ANZ firm as punters gear up for fees fight
A David and Goliath battle is shaping up between ANZ Bank and thousands of its customers, who are taking the bank to court over millions of dollars in "unfair" fees.
Lawyers for campaign group Fair Play On Fees will file papers against the country's biggest bank in the High Court in Auckland next Tuesday.
While ANZ's sheer size made it the obvious first target, fellow Aussie-owned banks ASB, BNZ and Westpac are next in line, as is the state-owned Kiwibank.
Disgruntled customers of ANZ and its former sister bank National are now being urged to climb aboard the biggest representative lawsuit in New Zealand history.
The lender is accused of reaping up to $250 million in "excessive" fees over the past six years.
"Their customers have come to us in droves, with over 11,000 signing up in the past three months," Fair Play On Fees founder and lawyer Andrew Hooker said.
"We expect thousands more to join them over the next week."
The fees in question are for unarranged overdrafts, dishonoured payments and late credit card payments.
They can sometimes work out to the equivalent of over 1000 per cent interest on the sums involved - enough to make a loan shark blush.
The ANZ has vowed to fight what will likely be a long and expensive legal battle to the bitter end.
"We do believe that we have a very strong case, and we will vigorously defend this," said managing director, retail, Kerri Thompson.
"We absolutely believe that we've got good quality data that backs up the justification for these fees."
Customers agree to terms and conditions - including fees - when they enter into a contract with a bank.
Fair Play on Fees' argument is that some fees are a form of punishment, rather than a reflection of the bank's actual costs, and therefore illegal.
Thompson said the assertion that the real cost was more like a few cents than $20 was "ludicrous".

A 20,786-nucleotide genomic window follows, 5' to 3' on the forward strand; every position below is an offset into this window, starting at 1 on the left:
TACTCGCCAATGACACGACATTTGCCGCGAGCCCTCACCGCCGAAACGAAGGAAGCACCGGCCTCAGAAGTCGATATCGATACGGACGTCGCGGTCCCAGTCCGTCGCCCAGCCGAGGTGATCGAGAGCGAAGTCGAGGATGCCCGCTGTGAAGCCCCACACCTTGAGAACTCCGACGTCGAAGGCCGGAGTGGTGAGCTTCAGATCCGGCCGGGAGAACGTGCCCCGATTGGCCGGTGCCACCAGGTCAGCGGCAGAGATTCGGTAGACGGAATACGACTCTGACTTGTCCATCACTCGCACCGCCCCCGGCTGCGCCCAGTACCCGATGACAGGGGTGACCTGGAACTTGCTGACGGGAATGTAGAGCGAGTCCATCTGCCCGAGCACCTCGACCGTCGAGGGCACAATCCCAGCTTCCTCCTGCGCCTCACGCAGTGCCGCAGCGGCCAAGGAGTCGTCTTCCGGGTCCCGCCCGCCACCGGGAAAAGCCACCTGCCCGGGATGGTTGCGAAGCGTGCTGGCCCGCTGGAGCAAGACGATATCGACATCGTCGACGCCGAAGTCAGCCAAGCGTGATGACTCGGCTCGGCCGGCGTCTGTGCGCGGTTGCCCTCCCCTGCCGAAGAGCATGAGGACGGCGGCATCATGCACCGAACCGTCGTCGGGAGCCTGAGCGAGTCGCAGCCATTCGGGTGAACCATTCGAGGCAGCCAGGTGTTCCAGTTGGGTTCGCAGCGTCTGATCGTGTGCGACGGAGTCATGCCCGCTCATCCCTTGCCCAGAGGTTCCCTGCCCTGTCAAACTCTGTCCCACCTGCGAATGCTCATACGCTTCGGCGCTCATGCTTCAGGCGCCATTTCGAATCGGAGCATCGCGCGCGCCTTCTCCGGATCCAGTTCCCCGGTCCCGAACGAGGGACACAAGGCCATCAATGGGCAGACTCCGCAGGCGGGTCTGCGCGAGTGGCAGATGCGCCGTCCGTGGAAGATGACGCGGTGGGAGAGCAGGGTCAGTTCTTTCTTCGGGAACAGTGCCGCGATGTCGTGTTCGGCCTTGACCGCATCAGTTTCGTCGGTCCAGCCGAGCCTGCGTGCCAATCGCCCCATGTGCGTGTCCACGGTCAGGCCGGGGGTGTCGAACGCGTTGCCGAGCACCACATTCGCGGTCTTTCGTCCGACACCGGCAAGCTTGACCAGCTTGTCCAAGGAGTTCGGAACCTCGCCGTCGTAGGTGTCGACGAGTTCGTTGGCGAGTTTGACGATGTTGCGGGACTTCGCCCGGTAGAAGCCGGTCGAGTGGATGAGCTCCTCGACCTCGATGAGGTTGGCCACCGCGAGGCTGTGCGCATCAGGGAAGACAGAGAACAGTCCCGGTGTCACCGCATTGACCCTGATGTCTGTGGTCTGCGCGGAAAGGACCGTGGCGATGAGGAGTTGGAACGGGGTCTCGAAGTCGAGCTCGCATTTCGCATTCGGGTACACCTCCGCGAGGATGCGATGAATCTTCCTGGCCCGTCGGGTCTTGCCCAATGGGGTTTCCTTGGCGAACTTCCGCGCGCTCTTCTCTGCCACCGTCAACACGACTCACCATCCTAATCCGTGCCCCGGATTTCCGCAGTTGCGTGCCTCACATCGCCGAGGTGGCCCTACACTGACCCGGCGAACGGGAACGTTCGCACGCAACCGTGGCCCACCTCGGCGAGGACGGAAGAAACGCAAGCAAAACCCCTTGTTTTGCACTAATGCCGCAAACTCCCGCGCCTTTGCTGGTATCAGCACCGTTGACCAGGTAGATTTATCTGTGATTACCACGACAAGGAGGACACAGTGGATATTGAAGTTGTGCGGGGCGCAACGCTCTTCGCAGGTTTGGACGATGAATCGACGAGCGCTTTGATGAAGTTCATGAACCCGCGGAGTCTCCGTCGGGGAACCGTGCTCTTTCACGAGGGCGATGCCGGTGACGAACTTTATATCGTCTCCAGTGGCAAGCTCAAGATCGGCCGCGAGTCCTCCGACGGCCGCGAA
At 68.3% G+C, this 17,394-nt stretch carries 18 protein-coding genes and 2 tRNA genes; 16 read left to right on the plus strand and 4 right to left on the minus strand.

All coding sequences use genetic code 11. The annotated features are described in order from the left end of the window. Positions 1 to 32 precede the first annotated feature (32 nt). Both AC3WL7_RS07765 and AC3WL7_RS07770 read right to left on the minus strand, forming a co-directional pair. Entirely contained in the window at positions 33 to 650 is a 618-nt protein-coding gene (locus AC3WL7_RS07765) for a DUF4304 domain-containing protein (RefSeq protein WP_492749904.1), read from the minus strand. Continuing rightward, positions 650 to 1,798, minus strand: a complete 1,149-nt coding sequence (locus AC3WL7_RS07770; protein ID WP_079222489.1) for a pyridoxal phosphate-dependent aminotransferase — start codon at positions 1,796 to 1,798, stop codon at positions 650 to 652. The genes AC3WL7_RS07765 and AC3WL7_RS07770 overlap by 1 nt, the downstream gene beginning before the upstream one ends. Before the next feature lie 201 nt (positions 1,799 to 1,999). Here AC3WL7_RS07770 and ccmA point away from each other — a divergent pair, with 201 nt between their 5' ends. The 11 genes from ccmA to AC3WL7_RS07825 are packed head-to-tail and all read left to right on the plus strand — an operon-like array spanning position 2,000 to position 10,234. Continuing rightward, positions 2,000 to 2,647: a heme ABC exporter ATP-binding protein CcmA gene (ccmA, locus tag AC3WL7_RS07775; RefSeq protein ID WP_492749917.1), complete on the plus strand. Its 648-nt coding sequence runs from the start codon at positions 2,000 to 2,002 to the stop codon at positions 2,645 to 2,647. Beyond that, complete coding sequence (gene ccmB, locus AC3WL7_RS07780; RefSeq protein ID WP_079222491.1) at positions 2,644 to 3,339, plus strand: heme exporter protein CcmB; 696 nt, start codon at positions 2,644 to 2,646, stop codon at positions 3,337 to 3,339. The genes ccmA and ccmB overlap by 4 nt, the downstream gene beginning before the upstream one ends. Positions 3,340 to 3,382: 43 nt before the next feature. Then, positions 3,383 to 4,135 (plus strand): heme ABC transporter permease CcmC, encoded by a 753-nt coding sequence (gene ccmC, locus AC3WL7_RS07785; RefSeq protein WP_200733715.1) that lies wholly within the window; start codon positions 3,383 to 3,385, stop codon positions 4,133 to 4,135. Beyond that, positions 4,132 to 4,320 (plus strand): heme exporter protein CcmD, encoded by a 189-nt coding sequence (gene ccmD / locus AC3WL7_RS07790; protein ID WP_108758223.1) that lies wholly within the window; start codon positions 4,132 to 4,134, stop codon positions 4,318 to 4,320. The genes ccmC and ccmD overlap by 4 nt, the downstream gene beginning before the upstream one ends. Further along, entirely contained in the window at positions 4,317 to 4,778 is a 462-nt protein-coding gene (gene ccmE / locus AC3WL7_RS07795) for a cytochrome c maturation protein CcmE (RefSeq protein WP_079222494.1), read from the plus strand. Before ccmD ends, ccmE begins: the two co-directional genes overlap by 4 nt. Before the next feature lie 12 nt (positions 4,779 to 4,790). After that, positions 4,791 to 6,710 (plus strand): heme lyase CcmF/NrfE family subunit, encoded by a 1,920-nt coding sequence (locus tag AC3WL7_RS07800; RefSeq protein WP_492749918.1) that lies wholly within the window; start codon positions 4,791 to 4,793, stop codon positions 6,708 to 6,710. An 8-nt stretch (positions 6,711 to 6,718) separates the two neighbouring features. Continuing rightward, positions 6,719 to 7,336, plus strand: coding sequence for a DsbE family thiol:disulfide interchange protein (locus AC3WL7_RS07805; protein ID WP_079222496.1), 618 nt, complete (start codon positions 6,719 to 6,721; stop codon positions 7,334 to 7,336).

The Commerce Commission's review of some of the fees found they were comfortable with the current levels, she said.
"That's another reason why we feel confident."
Thompson also stressed that the fees were avoidable, and the vast majority of customers did not pay them.
The local campaign runs parallel to a similar class action in Australia, where 11 of 12 lawsuits are on hold awaiting the outcome of a test case, also against ANZ.
The lender lost a battle in the Australian High Court last year, and will now have to convince the Federal Court in December that its fees were a genuine reflection of costs.
All banks charge hefty dishonour fees, some of which are identically priced.
New Zealand Bankers' Association chief executive Kirk Hope said the sector was very competitive and customers had "a huge choice".
FACE OF THE CAMPAIGN
Auckland woman Sandra Cooper is going up against a multibillion-dollar bank because she wants a fair deal.
Ms Cooper, who had her cleaning business and personal accounts with the National Bank, has been chosen as the lead plaintiff for the legal action.
Over the past six years she had paid around $1500 in default fees, and said she had only recently realised the full extent of the damage.
"There are lots of people living on the breadline in New Zealand that are being ripped off by the banks."
Ms Cooper said she was usually hit with fees without realising her account was in negative territory, and claimed applications for an arranged overdraft had been rejected.
A bank statement for October 2009 shows she racked up an unarranged overdraft fee of $20 despite dipping into the red for just a single day. If that fee was expressed as an annual interest rate charged on the $56 debt, it would be over 13,000 per cent.
While Ms Cooper is the official face of the campaign, all the costs and risks are being shouldered by the lawsuit's funder.
The company, called Litigation Lending Services, is also in line for a 25 per cent cut of any proceeds that might arise.
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